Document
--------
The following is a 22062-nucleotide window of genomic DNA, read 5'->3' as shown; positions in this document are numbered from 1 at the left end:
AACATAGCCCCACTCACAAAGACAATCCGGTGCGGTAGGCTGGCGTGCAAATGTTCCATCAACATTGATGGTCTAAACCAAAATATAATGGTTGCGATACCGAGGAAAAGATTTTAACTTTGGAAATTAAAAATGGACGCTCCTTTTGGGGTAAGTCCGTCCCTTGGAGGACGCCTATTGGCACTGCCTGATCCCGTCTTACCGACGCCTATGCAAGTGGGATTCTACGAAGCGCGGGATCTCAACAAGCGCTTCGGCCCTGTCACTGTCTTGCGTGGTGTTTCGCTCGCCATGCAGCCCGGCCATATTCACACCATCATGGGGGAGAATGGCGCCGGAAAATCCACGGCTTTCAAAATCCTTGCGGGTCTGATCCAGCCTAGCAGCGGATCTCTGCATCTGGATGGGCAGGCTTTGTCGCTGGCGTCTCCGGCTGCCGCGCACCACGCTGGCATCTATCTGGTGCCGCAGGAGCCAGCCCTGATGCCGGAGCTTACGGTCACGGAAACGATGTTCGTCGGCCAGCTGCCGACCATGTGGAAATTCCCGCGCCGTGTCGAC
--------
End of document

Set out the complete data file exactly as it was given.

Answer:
The following is a 22062-nucleotide window of genomic DNA, read 5'->3' as shown; positions in this document are numbered from 1 at the left end:
AACATAGCCCCACTCACAAAGACAATCCGGTGCGGTAGGCTGGCGTGCAAATGTTCCATCAACATTGATGGTCTAAACCAAAATATAATGGTTGCGATACCGAGGAAAAGATTTTAACTTTGGAAATTAAAAATGGACGCTCCTTTTGGGGTAAGTCCGTCCCTTGGAGGACGCCTATTGGCACTGCCTGATCCCGTCTTACCGACGCCTATGCAAGTGGGATTCTACGAAGCGCGGGATCTCAACAAGCGCTTCGGCCCTGTCACTGTCTTGCGTGGTGTTTCGCTCGCCATGCAGCCCGGCCATATTCACACCATCATGGGGGAGAATGGCGCCGGAAAATCCACGGCTTTCAAAATCCTTGCGGGTCTGATCCAGCCTAGCAGCGGATCTCTGCATCTGGATGGGCAGGCTTTGTCGCTGGCGTCTCCGGCTGCCGCGCACCACGCTGGCATCTATCTGGTGCCGCAGGAGCCAGCCCTGATGCCGGAGCTTACGGTCACGGAAACGATGTTCGTCGGCCAGCTGCCGACCATGTGGAAATTCCCGCGCCGTGTCGAC